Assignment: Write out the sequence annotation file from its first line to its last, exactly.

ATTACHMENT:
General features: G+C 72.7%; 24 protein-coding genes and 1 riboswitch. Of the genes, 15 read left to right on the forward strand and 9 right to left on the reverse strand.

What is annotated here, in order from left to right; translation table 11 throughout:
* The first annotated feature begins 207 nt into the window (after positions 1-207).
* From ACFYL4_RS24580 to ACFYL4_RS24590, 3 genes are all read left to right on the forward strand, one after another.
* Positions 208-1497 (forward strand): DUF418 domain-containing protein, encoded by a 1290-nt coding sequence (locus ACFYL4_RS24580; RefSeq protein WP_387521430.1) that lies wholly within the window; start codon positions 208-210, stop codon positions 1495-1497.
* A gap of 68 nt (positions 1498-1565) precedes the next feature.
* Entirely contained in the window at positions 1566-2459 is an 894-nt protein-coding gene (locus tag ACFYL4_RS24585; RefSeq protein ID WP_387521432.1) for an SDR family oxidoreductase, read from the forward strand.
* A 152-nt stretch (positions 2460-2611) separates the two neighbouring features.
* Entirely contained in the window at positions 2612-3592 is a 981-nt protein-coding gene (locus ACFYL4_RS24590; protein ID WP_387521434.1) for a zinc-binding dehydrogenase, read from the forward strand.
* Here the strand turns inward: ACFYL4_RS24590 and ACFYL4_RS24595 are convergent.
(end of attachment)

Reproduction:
General features: G+C 72.7%; 24 protein-coding genes and 1 riboswitch. Of the genes, 15 read left to right on the forward strand and 9 right to left on the reverse strand.

What is annotated here, in order from left to right; translation table 11 throughout:
* The first annotated feature begins 207 nt into the window (after positions 1-207).
* From ACFYL4_RS24580 to ACFYL4_RS24590, 3 genes are all read left to right on the forward strand, one after another.
* Positions 208-1497 (forward strand): DUF418 domain-containing protein, encoded by a 1290-nt coding sequence (locus ACFYL4_RS24580; RefSeq protein WP_387521430.1) that lies wholly within the window; start codon positions 208-210, stop codon positions 1495-1497.
* A gap of 68 nt (positions 1498-1565) precedes the next feature.
* Entirely contained in the window at positions 1566-2459 is an 894-nt protein-coding gene (locus tag ACFYL4_RS24585; RefSeq protein ID WP_387521432.1) for an SDR family oxidoreductase, read from the forward strand.
* A 152-nt stretch (positions 2460-2611) separates the two neighbouring features.
* Entirely contained in the window at positions 2612-3592 is a 981-nt protein-coding gene (locus ACFYL4_RS24590; protein ID WP_387521434.1) for a zinc-binding dehydrogenase, read from the forward strand.
* Here the strand turns inward: ACFYL4_RS24590 and ACFYL4_RS24595 are convergent.